Restaurant Industry Roundup: January 2020
Does anyone else think January lasted eighty days instead of thirty-one? Wow. Welcome to February, let’s look back at January’s news. Today’s menu will take us across the globe, beginning with the U.K. Next, follow us on a tasty tour through ghost kitchens and their impact on the QSR landscape with additional notes of Starbucks’ efforts to tackle mental health. Finally, for dessert, we have an exciting dish with both sweet and savory flavors from Popeyes. Alright, let me take your menus. Your restaurant industry roundup should be ready soon!
Sustainable Delivery, Food Halls Amongst Trends to Watch in 2020
A new decade means new trends! In the U.K., meat substitutes will “play a major role,” according to the NPD Group. Food operators will be answering the need to increase their sustainability efforts, which will reshape Britain’s out-of-home or eat-out industry this year. In the foodservice market, from October 2019, delivery is one of the fastest-growing order channels in the OOH foodservice market as visits have increased 11 percent. The NPD Group also forecasts food and beverage purchases through delivery will represent the foodservice market by 2022. Over the next decade, The NPD Group determines that operators must find a balance between delivery and using sustainable packaging options to reduce their restaurant’s environmental impact.
Other trends and data from the NPD Group include:
- Three percent of consumers’ decisions are influenced by whether an establishment has vegan or vegetarian options.
- Children’s menus should evolve to meet “increasingly sophisticated eating out tastes.”
- Food halls allow less-structured eating options for street-food vendors and established eateries to target different and regular consumers alike.
Starbucks Strengthens Commitment to Employee Mental Health
Starbucks has partnered with Headspace, which is a business that helps its clients relieve stress through guided meditation sessions. Through the partnership, Starbucks partners in the U.S. and Canada can subscribe to the app for free. However, this isn’t the company’s first initiative to help combat mental illness. In the fall, more than 10,000 leaders across the United States and Canada met in a session to address mental health. After that event, thousands of partners participated in the company’s Mental Health Matters forum, and series training reported Starbucks in the same article.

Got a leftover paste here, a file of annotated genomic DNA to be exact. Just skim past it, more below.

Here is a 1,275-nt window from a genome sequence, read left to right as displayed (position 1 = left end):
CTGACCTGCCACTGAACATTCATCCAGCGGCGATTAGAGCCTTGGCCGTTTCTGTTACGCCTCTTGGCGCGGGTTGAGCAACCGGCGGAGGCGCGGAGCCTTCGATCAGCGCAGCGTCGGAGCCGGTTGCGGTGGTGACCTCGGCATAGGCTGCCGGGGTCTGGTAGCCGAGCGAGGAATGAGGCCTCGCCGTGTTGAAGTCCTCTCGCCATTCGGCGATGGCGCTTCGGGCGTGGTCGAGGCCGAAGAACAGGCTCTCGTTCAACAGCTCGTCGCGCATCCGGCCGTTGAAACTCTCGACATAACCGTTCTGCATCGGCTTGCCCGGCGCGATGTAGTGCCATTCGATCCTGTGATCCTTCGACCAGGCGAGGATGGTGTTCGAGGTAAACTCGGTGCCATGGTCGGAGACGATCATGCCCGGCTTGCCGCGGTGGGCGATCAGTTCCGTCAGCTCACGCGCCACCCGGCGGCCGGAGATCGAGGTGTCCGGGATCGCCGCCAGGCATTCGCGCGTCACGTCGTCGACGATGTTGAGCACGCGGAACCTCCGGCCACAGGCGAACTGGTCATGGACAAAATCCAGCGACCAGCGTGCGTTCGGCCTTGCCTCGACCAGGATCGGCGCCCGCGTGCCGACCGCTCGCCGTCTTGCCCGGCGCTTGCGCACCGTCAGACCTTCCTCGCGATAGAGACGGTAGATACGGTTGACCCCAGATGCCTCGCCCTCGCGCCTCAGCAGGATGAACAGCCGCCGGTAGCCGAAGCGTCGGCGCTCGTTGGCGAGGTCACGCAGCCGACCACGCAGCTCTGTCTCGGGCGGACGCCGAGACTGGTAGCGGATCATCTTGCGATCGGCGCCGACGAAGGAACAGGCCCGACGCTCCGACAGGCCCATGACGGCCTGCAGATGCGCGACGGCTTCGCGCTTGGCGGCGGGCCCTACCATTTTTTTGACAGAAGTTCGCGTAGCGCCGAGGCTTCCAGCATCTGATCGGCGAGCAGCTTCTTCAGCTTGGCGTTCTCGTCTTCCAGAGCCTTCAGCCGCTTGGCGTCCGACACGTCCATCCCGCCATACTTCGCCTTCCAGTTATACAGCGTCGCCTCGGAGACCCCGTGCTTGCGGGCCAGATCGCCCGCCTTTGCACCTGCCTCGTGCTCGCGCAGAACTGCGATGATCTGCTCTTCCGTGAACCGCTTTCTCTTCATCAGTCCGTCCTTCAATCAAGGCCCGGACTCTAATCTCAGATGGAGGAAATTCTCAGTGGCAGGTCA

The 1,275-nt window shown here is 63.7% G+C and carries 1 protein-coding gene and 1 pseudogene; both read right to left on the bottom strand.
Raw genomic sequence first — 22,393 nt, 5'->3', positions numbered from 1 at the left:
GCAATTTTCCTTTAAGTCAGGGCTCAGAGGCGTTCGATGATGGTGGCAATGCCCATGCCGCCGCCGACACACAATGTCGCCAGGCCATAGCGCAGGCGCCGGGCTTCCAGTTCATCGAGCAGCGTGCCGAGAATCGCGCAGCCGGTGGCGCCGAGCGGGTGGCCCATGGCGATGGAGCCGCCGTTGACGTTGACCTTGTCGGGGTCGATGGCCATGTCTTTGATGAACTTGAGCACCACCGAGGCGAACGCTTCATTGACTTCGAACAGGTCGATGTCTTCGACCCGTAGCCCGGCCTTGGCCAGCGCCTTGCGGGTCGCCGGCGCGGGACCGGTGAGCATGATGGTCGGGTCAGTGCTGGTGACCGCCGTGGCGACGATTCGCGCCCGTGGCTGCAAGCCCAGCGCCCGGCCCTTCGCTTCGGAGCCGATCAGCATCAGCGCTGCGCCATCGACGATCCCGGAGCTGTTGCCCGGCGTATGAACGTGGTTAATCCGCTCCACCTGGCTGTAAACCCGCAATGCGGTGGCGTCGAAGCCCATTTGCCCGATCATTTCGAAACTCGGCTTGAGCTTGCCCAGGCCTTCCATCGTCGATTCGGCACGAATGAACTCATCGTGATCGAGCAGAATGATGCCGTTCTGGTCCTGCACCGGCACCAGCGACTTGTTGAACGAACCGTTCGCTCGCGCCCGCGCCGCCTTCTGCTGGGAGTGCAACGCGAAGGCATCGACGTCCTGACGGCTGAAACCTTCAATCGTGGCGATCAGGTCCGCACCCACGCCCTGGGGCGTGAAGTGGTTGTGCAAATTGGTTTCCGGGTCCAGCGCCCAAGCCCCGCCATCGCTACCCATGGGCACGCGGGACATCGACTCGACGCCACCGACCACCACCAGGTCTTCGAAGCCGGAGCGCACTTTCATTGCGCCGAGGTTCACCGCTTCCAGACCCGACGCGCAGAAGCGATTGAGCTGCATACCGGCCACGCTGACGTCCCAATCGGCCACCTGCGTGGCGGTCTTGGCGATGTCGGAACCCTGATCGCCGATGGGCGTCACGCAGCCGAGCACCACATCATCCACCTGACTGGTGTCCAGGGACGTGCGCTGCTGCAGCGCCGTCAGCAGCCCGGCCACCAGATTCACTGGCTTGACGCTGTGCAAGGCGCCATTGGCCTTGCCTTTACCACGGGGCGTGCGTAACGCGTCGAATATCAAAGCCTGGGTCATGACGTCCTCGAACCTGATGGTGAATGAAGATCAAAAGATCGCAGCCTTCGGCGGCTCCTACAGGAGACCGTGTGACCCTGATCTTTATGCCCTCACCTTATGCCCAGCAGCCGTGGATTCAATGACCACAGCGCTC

Later this year, Starbucks wants to launch two more initiatives concerning mental health. One will be an employee-centric program that will use feedback from partners to connect them with mental health experts for care that meets partners’ specific needs. Then Starbucks plans to train store managers across the U.S. and Canada to respond to signs of mental illness. According to the company’s website, these mental health efforts will help to “ensure that every partner, in every store, feels supported and knows how and where to seek help for themselves and others.”
Popeyes Launches Clothing Line Inspired by Comparisons to Beyonce’s Ivy Park Brand
In the last week of January, Popeyes launched merch, triggered by Beyonce’s efforts to build buzz ahead of her collaboration with Adidas for her Ivy Park capsule collection. She sent out boxes to celebrities, and her collection was, in turn, sold out in hours. Popeyes released items from the chain’s work uniform in the “That Look from Popeyes” clothing collection.
The clothing will be available for a limited time as supplies last. The company will donate any proceeds from the collection to the Popeyes Foundation. The models featured in the campaign are real Popeye’s employees.
This collection isn’t Popeyes’ first “fast-food fashion” adventure. In December 2019, the chain released its Ugly Christmas Sweater, which sold out less than 14 hours after its release.
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About the Author
Devyn Nance is the Marketing Coordinator at QSR Automations. She graduated from the University of Louisville with a bachelor’s degree in Communication and from Loyola University Chicago with a master’s degree in Global Strategic Communication. She considers herself an (amateur) profiler – trained solely from watching every episode of Criminal Minds. Outside of work, Devyn loves to shop, travel, hang out with friends and family, read, and watch shows on various streaming platforms.